Blood pressure is typically recorded as two numbers-the systolic pressure (as the heart beats) over the diastolic pressure (as the heart relaxes between beats). In the past, many physicians relied on diastolic blood pressure to diagnose hypertension. But research has found that diastolic blood pressure rises until about age 55 and then declines, while systolic blood pressure increases steadily with age.

For many older Americans, only the systolic blood pressure is high, a condition known as "isolated systolic hypertension," or ISH (systolic at or above 140 mm Hg and diastolic under 90 mm Hg). In fact, for older Americans, ISH is the most common form of high blood pressure. Sixty-five percent of all hypertensives over age 60 have ISH.

Unfortunately, according to the advisory, that is the same group that has the poorest hypertension control rate. This is "primarily as a result of inadequate systolic blood pressure control," the advisory notes.

For example, in hypertensives over age 70, only 25 percent of African Americans and only 18 percent of white Americans have their blood pressure under control to below 140/90 mm Hg.

The advisory emphasizes that research, including results from clinical trials, have proved that controlling ISH significantly reduces heart attack, heart failure, and stroke. The advisory recommends reducing systolic blood pressure to less than 140 mm Hg.

The advisory also agrees with current NHBPEP guidelines that recommend diuretics as a first-line treatment for ISH and the need to individualize treatment.

Other recommendations in the new advisory are:

  • Blood pressure at all ages should be kept at below 140/90.
  • Treatment for hypertension must begin early to prevent organ damage-whatever the patient's age.
  • In hypertensives with diabetes, blood pressure should be kept below 130/85; and, in those with renal failure or heart failure, at the lowest level tolerated.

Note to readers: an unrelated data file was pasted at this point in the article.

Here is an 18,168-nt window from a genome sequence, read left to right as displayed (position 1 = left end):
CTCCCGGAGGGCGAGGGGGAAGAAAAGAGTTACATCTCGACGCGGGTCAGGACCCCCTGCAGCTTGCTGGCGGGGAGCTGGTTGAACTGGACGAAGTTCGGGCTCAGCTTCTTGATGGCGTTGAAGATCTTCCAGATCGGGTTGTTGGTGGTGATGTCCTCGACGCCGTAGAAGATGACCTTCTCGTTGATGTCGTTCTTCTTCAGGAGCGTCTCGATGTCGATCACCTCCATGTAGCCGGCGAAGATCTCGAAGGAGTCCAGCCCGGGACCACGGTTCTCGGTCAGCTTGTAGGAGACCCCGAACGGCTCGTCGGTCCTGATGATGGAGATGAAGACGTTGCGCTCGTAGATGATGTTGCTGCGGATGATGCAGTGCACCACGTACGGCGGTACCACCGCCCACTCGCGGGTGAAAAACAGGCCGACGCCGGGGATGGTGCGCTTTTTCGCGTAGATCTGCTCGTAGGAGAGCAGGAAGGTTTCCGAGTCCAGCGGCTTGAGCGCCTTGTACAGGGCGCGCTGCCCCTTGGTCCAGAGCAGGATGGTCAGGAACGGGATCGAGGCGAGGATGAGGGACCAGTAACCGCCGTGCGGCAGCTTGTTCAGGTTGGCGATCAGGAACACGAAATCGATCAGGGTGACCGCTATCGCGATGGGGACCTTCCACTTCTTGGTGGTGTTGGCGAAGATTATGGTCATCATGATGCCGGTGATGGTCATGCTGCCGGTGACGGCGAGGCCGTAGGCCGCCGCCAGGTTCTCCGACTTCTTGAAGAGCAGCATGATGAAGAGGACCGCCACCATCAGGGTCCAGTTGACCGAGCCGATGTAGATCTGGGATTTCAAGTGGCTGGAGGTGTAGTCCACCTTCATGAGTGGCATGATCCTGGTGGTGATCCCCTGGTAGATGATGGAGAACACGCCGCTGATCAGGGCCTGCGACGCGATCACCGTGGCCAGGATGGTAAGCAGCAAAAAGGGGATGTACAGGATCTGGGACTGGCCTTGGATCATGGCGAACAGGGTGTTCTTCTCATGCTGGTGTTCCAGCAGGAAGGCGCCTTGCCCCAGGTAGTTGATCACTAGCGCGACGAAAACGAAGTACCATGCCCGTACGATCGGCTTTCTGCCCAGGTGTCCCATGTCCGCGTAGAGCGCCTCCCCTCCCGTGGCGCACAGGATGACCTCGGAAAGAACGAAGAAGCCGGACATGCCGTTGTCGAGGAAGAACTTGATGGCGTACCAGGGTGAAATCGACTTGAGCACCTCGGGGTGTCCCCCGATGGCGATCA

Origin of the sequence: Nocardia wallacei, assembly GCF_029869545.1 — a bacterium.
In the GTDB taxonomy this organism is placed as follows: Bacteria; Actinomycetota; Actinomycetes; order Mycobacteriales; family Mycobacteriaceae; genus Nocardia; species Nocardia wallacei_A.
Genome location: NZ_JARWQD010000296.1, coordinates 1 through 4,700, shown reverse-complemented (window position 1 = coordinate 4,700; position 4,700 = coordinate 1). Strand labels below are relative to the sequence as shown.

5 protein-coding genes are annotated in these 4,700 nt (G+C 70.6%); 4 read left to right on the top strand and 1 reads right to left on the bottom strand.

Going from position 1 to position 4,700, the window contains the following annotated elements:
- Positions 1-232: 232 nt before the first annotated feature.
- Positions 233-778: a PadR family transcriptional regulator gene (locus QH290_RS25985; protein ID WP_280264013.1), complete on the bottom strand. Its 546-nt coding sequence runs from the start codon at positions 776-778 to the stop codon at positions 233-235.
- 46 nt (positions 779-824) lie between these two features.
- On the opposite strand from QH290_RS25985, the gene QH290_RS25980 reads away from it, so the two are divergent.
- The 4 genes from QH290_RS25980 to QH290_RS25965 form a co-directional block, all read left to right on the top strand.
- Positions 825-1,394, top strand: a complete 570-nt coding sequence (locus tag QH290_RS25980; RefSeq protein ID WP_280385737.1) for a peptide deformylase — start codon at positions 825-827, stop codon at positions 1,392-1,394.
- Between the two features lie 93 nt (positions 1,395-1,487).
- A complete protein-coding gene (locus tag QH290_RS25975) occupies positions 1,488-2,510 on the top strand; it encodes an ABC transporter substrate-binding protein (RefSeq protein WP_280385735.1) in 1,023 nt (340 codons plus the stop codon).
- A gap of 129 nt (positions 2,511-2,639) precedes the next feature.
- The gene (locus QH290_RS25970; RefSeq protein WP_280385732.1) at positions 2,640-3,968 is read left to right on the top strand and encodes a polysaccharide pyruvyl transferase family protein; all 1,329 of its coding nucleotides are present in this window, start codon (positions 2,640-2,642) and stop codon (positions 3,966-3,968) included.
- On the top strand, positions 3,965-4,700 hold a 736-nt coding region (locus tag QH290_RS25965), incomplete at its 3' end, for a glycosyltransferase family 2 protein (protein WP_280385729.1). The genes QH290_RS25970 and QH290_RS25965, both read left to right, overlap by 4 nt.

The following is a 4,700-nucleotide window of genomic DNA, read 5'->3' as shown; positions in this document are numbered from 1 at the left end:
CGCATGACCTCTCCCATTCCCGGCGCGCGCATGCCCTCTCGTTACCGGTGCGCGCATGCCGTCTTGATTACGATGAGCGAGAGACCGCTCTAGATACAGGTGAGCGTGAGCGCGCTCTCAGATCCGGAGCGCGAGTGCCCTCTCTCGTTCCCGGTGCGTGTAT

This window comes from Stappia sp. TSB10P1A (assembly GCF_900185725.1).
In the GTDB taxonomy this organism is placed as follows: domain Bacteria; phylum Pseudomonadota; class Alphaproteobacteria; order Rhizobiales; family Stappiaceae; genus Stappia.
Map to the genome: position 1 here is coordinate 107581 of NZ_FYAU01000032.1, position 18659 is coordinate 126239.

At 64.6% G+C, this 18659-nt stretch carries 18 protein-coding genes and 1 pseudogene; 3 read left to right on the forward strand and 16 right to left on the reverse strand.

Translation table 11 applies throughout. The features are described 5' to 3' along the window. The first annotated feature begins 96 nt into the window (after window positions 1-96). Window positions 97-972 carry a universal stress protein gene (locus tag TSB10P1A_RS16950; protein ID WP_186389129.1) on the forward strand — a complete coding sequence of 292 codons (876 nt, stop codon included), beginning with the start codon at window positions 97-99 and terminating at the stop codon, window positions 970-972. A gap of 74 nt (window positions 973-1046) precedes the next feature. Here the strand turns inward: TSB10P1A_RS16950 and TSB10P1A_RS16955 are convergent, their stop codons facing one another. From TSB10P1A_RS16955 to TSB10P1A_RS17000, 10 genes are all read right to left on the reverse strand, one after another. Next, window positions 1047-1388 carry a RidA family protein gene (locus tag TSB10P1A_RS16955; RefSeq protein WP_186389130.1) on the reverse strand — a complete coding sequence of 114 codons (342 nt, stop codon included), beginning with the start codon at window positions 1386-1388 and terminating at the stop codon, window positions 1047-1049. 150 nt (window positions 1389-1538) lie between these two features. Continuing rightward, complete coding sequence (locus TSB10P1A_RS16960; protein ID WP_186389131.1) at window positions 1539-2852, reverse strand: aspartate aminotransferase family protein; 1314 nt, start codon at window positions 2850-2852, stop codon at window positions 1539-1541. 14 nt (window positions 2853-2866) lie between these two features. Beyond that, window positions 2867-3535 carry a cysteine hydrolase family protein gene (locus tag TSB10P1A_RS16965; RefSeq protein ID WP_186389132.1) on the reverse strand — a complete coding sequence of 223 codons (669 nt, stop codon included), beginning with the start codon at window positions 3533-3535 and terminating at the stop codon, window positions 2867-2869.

• Blood pressure should be reduced carefully in elderly persons with longstanding severe systolic hypertension; for resistant patients, blood pressure goals may take longer to reach.

The new national education campaign will try to increase the control rates for systolic hypertension by increasing awareness of the problem among patients and their physicians. A key part of the effort is the new Web site on high blood pressure.

Reached through the NHLBI home page at, the Web site has separate gateways with offerings tailored for the public, physicians and other health professionals, and community organizations.

For instance, older Americans and others can find easy-to-understand information about high blood pressure, basic tips on how to control their high blood pressure, suggested questions to ask their doctor, and heart healthy recipes. They also can learn about the effects of uncontrolled high blood pressure on the heart, blood vessels, brain, and other organs.

Physicians can find such materials as the latest clinical practice guidelines and patient education resources, including ways to work with patients to increase treatment compliance.

Community organizations will find a resource kit to help them undertake local events in May and throughout the year to raise awareness of the importance of systolic blood pressure.

"Americans don't have to put their health at risk from uncontrolled systolic hypertension," said NHBPEP Coordinator Dr. Ed Roccella. "We now know how important systolic blood pressure is, and we also appreciate the clear benefits of controlling it. May is a season of new beginnings, and we hope Americans will hear this message and take action for a healthier life."

For an interview about the advisory or the new education campaign, contact the NHLBI Communications Office at (301) 496-4236. For an American Heart Association comment, call Carole Bullock at the News Media Relations Office at (214) 706-1279.

The new high blood pressure Web site and NHLBI press releases and other materials can be found online at